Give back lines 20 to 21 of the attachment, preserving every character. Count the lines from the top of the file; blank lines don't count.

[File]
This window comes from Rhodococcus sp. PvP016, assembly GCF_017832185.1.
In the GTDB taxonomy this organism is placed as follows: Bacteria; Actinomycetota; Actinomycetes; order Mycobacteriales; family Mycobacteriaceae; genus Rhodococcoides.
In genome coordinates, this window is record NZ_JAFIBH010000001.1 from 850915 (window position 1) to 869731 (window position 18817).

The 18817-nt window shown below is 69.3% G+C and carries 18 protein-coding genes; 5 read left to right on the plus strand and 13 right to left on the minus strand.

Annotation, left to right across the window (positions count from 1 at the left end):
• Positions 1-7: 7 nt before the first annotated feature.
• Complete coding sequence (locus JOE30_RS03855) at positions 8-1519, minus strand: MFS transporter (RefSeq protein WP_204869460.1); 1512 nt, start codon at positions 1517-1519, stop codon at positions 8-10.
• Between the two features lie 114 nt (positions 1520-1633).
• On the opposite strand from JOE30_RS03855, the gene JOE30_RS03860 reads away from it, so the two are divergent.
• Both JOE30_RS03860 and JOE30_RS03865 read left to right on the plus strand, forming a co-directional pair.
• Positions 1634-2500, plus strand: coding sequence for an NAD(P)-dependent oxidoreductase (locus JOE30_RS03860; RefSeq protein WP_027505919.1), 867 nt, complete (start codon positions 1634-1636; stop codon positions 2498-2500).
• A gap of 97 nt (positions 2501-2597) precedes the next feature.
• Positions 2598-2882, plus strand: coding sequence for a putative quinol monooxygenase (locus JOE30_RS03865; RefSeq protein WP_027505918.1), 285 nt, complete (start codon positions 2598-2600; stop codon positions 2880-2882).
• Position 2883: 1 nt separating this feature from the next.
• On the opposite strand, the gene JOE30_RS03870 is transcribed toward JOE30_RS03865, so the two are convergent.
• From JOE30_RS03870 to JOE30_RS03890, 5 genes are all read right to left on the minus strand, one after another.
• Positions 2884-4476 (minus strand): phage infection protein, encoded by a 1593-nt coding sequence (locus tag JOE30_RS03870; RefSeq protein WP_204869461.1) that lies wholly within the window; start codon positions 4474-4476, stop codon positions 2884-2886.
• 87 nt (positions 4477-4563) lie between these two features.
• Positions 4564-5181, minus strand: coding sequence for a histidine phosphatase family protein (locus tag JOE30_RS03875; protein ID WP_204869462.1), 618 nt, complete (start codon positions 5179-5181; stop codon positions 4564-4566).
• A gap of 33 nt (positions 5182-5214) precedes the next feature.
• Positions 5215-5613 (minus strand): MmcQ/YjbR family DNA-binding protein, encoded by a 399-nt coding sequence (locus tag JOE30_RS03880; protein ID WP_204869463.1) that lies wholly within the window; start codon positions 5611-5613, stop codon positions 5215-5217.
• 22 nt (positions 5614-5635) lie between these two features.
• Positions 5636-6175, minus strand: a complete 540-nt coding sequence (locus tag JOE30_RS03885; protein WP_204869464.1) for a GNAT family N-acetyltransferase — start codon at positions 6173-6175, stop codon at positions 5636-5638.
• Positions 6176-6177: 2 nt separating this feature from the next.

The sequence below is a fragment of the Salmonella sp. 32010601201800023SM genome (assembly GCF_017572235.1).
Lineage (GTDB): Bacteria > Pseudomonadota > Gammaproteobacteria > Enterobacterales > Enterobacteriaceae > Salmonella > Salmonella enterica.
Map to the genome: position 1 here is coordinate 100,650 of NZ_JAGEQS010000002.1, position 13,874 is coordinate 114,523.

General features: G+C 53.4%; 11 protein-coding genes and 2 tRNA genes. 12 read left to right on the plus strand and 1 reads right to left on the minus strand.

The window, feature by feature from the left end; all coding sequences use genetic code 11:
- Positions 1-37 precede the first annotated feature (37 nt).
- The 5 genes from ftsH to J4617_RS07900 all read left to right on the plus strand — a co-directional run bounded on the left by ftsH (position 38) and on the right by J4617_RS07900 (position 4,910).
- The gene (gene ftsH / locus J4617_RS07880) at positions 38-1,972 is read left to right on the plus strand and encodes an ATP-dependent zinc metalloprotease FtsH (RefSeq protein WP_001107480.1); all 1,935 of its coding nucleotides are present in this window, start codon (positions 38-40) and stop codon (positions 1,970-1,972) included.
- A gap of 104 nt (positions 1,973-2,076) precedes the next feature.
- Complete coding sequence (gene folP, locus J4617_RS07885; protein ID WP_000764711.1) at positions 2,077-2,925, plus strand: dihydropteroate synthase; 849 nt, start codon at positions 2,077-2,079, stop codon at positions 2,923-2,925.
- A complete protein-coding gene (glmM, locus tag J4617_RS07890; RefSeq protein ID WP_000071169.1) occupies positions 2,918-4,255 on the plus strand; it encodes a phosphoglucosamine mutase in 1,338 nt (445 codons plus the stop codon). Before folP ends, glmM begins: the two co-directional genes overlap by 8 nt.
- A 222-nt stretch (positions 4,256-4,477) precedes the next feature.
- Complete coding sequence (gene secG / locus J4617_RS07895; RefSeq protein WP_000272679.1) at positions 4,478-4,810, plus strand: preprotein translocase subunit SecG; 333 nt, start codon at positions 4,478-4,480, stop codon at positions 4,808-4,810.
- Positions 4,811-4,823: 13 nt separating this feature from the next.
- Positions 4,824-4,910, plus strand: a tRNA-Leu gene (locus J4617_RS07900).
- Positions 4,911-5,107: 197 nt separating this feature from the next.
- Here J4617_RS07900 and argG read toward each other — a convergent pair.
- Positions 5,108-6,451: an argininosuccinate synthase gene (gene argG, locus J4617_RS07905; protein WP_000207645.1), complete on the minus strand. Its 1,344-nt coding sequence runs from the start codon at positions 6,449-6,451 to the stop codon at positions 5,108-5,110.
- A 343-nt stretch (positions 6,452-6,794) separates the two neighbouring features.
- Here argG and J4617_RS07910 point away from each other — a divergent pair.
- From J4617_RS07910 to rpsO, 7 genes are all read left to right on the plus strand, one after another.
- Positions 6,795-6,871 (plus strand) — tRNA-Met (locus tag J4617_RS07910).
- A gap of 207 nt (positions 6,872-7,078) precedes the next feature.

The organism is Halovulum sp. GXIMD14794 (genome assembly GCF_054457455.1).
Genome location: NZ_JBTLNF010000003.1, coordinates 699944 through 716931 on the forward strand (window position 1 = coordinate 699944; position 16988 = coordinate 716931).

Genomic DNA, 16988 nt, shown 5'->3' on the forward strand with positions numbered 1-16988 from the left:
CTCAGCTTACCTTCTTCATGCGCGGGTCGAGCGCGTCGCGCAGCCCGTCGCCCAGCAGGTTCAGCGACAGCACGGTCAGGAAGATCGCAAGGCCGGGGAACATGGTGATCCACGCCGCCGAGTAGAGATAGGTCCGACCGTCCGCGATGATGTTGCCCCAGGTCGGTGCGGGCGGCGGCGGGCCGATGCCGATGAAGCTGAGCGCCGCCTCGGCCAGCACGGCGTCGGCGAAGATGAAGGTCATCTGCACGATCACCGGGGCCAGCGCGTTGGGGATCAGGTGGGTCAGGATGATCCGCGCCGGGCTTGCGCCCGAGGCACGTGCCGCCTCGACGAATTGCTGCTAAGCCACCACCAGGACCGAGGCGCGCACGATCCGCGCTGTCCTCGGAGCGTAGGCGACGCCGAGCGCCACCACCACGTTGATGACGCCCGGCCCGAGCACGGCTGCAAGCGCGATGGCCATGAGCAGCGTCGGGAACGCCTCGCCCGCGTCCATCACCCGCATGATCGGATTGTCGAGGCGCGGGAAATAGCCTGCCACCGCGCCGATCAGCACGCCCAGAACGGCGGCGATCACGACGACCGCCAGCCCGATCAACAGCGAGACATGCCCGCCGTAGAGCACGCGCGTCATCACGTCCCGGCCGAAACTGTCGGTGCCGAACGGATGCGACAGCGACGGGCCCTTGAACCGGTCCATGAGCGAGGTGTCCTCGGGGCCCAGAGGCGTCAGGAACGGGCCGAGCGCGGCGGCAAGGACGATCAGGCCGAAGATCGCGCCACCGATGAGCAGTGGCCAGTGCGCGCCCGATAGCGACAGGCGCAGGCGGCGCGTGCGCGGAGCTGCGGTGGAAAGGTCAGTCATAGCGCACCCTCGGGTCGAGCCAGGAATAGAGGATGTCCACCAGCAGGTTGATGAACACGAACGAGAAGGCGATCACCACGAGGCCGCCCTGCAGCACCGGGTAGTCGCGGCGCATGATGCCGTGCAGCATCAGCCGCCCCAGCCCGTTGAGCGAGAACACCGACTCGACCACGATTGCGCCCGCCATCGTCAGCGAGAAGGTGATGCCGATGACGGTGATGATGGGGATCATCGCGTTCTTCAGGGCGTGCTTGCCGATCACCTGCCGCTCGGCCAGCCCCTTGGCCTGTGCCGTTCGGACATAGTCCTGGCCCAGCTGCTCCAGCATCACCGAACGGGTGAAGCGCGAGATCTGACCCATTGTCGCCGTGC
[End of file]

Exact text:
• A gap of 33 nt (positions 5182-5214) precedes the next feature.
• Positions 5215-5613 (minus strand): MmcQ/YjbR family DNA-binding protein, encoded by a 399-nt coding sequence (locus tag JOE30_RS03880; protein ID WP_204869463.1) that lies wholly within the window; start codon positions 5611-5613, stop codon positions 5215-5217.